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Saturday night in Beijing: Cool jazz, luke-warm police barricades, and hot chuan’r

Last night YJ and I went to the Forbidden City Concert Hall for the Nine Gates Jazz Festival, running in Beijing through next weekend. It was one of the only nights we had free, and–turns out–we picked a good one. I like jazz but I really haven’t explored the, uh, Beijing scene. I was prematurely dismissive. The “opening act” was Beijing jazz legends (a sentence I can now write without smirking) The Golden Buddha Trio, led by pianist Kong Hongwei (A.K.A. Jin Fo 金佛). There was no contest. Jin Fo and the boys blew the headliners, the Austrian-based modern jazz quartet The Philipp Nykrin Quartet, out of the building. I mean really. A group of foreigners haven’t been this caught out in Beijing since the Boxers were last in town.

I’ve played piano all of my life and I’ve seen a lot of good players. Kong is absolutely one of the best. In a perfect world—where taste and talent rule—Kong would be playing Carnegie Hall and nobody would have ever heard of Lang Lang. He’s that good.

Today in jazz it’s too easy to play “guess the influence” with musicians. The aforementioned Philipp Nykrin Quartet was a good example. They had a great sax player who clearly loved to get his John Coltrane on. It was good. But it had a real “jazz by numbers” vibe.

Kong wasn’t as easily pigeonholed. He had a little Bill Evans in the quieter moments, a dash or two of Vince Guaraldi, at times he even reminded me of Phish über-pianist Paige McConnell, but the closest comparison might be Keith Jarrett–minus the annoying yelps. Kong has incredible technique, which is not unusual for Chinese-trained musicians, but also great feeling and creativity in his playing which is a far rarer commodity here. (Compare with Lang Lang. Lang Lang’s performances are as technically brilliant and cold as a Lenovo computer, thus emotion must come in the form of endless head swishing and facial expressions that suggest a very sharp bowel obstruction.)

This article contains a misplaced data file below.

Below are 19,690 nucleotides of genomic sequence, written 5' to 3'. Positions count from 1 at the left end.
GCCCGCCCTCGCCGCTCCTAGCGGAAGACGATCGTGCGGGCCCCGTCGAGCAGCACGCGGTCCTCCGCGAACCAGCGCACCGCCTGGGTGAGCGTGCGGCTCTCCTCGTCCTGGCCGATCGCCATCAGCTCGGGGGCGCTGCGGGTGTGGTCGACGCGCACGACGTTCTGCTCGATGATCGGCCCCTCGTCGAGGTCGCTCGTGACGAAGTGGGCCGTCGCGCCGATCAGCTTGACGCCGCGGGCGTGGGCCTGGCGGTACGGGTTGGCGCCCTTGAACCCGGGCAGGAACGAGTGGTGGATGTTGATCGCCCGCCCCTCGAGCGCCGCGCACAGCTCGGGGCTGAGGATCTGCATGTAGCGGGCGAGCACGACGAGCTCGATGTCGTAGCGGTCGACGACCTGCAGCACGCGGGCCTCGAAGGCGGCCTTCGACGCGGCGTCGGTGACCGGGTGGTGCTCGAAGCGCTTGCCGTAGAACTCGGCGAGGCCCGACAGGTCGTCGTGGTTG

Turns out Kong and his band play every Friday at the East Shore Live Café. I know how I’m starting my weekends from now on.

At around 9:45 last night, we were walking past Tiananmen and ran right into…a police sweep. The police were clearing a 300 meter space directly in front of Mao’s portrait. Nobody knew why. We thought it might be a nightly drill, but there was a little too much chaotic rushing around and shouting for it to have been planned. From the barricade we could see several police vehicles, a lot of running around, and finally a group of uniformed PSB carrying a PLA soldier out of the gate and putting him into one of the white police vans.

After about twenty minutes—crisis apparently over—the cordon ended and we could pass freely down the sidewalk in front of the gate. YJ went into journalist mode and kept trying to find out what was going on but we both agreed that if it had been really serious they would have cleared the whole square, not just a 300 meter area. If the NYPD’s motto is “New York’s Finest” and the Mounties “Always get their man,” then the PSB is something more along the lines of “The fewer witnesses, the better.”

After that we strolled along the outside of the Forbidden City and were contemplating walking up to the Liujia Guo restaurant for dinner, but thought better of it and instead cabbed it back to Dongzhimen. We bypassed the overpriced cookie-cutter hot pot/barbecue honky-tonk that is Gui Jie and instead hit up our favorite hole-in-the-wall Xinjiang restaurant. Open late, cheap eats, fantastic chuan’r and—more often than not—a nightly scuffle. (The place doubles as a watering hole for some of the local yahoos.) We were not disappointed. Good times all around.